YOUNG SWIMMERS' PULMONARY FUNCTION DEVELOPS NORMALLY
Kojima, K., Wilhite, D. P., Ishimatsu, M., Wright, B. V., & Stager, J. M. (2012). Expiratory flow limitation during maximal exercise in young competitive swimmers following one-year of swim training. Presentation 2246 at the 59th Annual Meeting of the American College of Sports Medicine, San Francisco, California; May 29-June 2, 2012.
"Expiratory flow limitation during maximal exercise in prepubescent children has been principally explained by disproportionate growth of the lung-airway system and a conflict between ventilatory demand and capacity. Previous research comparing prepubescent swimmers and controls has shown that swim training improves the conductive properties of the airways independent of growth (Courteix et al., 1997)."
This study examined how an additional year of swim training influenced pulmonary function and metabolic demands of maximal exercise, and consequently the degree and prevalence of expiratory flow limitation in young children. Young competitive swimmers (M = 5; F = 5; age = ~10.3 years; an average of two years of competitive swimming experience) performed pulmonary function and VO2max tests before and after the 2010/2011 season. Pulmonary function values were collected during a set of maximal inspiratory and expiratory maneuvers for the determination of the maximal flow-volume loop. Metabolic variables and minute ventilation were collected each minute during an incremental exercise test to exhaustion on a cycle ergometer. The degree of expiratory flow limitation was determined by the percentage of the exercise tidal flow-volume loop that overlapped the expiratory portion of the maximal flow-volume loop. Data for both genders were combined since there were no gender-based differences.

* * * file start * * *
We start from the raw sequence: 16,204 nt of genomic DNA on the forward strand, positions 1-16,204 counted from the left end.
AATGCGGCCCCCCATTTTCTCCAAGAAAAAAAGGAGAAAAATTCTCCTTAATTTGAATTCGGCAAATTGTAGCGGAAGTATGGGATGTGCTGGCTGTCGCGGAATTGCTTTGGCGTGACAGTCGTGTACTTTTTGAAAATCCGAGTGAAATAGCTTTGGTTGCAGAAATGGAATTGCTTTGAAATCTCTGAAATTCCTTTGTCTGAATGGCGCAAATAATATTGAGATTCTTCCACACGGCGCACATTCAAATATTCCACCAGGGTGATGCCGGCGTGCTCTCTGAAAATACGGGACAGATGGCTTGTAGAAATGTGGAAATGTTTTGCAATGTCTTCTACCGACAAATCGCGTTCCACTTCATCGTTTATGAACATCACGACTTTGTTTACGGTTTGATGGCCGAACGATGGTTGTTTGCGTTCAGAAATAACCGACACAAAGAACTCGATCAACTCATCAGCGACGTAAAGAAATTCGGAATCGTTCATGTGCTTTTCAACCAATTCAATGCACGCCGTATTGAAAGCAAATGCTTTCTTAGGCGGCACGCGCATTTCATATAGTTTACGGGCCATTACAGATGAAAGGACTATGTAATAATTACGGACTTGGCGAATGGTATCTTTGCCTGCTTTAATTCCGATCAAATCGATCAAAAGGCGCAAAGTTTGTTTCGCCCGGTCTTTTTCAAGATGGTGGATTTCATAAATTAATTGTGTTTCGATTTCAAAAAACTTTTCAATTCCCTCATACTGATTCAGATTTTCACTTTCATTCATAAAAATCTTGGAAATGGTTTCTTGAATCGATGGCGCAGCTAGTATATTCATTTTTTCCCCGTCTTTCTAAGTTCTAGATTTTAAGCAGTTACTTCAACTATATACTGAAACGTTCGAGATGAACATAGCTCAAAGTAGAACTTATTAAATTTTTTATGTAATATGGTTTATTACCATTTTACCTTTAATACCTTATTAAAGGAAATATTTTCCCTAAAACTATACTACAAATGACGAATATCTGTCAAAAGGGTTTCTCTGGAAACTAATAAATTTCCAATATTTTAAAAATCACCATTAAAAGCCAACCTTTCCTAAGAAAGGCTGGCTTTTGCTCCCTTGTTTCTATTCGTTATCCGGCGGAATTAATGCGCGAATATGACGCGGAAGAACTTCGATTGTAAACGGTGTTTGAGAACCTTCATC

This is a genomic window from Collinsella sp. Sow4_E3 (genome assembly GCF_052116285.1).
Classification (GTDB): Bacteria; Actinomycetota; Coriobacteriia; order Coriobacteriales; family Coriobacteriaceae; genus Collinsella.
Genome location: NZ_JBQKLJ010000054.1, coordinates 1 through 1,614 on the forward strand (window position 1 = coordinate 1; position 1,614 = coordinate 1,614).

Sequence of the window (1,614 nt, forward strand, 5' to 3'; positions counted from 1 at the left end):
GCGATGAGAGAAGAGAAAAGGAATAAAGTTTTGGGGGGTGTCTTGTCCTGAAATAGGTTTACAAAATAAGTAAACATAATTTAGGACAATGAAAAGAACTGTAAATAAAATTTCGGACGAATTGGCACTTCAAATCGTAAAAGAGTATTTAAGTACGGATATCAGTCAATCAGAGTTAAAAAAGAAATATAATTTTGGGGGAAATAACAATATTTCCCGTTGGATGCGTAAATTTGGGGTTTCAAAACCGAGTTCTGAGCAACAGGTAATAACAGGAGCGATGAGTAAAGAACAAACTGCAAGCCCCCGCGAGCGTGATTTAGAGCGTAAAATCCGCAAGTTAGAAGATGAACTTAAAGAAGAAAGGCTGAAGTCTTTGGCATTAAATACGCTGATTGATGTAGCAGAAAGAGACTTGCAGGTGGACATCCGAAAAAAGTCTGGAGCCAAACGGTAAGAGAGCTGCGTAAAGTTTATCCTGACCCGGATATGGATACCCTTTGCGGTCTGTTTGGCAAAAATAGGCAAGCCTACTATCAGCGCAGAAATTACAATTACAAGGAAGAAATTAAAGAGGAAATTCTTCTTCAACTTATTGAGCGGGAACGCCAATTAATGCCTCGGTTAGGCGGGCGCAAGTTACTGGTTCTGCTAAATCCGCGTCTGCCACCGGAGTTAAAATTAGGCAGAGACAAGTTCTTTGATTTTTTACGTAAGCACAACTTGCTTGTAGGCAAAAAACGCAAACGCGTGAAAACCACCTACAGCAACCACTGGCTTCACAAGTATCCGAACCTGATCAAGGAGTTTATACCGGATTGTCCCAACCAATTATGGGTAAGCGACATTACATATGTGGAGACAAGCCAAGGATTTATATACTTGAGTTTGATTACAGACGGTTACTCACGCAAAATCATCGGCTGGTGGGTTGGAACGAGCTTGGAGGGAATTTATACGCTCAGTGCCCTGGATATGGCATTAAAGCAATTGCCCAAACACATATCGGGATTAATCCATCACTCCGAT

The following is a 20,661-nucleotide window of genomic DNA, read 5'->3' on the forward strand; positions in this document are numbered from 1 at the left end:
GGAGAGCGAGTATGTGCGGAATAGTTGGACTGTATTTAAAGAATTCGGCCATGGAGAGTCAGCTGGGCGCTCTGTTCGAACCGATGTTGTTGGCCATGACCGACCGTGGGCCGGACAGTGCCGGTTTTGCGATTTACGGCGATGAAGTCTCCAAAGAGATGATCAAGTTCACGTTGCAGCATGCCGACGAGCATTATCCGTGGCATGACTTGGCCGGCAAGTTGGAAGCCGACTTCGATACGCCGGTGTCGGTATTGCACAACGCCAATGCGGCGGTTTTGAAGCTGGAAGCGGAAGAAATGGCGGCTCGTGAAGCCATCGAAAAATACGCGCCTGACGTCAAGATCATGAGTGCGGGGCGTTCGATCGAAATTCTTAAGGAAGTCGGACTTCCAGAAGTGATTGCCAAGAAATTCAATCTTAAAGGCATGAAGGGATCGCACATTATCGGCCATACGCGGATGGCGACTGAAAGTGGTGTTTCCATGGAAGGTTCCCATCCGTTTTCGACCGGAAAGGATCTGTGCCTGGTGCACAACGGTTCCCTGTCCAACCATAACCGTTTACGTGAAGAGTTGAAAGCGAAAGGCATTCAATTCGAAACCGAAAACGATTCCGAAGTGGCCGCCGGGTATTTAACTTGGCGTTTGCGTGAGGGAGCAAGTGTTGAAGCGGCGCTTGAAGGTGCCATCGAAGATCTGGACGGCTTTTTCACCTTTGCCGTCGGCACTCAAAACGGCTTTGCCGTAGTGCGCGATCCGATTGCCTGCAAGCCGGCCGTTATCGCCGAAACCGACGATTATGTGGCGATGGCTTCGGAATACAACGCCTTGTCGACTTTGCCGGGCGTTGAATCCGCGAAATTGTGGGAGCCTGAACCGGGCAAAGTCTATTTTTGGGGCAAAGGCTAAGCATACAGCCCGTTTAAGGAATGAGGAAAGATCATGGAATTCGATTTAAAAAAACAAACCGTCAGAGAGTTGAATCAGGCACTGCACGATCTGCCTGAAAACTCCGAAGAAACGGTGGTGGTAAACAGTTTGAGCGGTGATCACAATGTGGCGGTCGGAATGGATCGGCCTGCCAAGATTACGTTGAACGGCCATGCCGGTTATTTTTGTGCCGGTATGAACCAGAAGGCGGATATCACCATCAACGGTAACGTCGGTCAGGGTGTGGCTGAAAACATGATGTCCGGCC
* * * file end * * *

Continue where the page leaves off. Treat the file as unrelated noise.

After an additional year of swim training, absolute VO2max increased by 13.2%. Peak expiratory flow increased by 13.7%. There were no significant increases in any other resting pulmonary function variables. At maximal exercise, peak expiratory flow of tidal volume was increased by 10.6%, while expiratory and inspiratory reserve volumes did not change. The degree of expiratory flow limitation did not differ.
Implication. Despite an increase in demand during maximal exercise and an additional year of swim training, pulmonary function was similar in these children to others' measures. When compared to previous data and sedentary control values from the literature, young swimmers continue to show unique adaptations to swim training. The validity of testing swimming adaptations on a cycle ergometer was not reported.
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